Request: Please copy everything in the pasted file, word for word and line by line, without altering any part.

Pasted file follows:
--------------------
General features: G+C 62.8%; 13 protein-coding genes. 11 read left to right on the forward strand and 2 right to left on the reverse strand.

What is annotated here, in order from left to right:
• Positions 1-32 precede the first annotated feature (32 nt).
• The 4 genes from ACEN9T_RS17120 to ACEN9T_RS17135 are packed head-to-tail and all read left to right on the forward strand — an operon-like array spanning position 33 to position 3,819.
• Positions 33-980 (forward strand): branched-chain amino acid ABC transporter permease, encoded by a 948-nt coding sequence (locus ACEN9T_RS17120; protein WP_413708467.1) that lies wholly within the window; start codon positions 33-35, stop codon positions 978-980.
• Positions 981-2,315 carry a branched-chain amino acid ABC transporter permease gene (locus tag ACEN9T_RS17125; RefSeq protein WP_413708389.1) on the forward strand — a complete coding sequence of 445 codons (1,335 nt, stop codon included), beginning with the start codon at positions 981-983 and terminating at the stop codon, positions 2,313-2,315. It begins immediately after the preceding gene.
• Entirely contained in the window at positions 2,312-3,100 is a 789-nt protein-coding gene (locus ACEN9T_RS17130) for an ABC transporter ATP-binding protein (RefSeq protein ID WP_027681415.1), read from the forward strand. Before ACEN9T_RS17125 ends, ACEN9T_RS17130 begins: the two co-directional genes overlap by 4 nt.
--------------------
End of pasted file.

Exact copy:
General features: G+C 62.8%; 13 protein-coding genes. 11 read left to right on the forward strand and 2 right to left on the reverse strand.

What is annotated here, in order from left to right:
• Positions 1-32 precede the first annotated feature (32 nt).
• The 4 genes from ACEN9T_RS17120 to ACEN9T_RS17135 are packed head-to-tail and all read left to right on the forward strand — an operon-like array spanning position 33 to position 3,819.
• Positions 33-980 (forward strand): branched-chain amino acid ABC transporter permease, encoded by a 948-nt coding sequence (locus ACEN9T_RS17120; protein WP_413708467.1) that lies wholly within the window; start codon positions 33-35, stop codon positions 978-980.
• Positions 981-2,315 carry a branched-chain amino acid ABC transporter permease gene (locus tag ACEN9T_RS17125; RefSeq protein WP_413708389.1) on the forward strand — a complete coding sequence of 445 codons (1,335 nt, stop codon included), beginning with the start codon at positions 981-983 and terminating at the stop codon, positions 2,313-2,315. It begins immediately after the preceding gene.
• Entirely contained in the window at positions 2,312-3,100 is a 789-nt protein-coding gene (locus ACEN9T_RS17130) for an ABC transporter ATP-binding protein (RefSeq protein ID WP_027681415.1), read from the forward strand. Before ACEN9T_RS17125 ends, ACEN9T_RS17130 begins: the two co-directional genes overlap by 4 nt.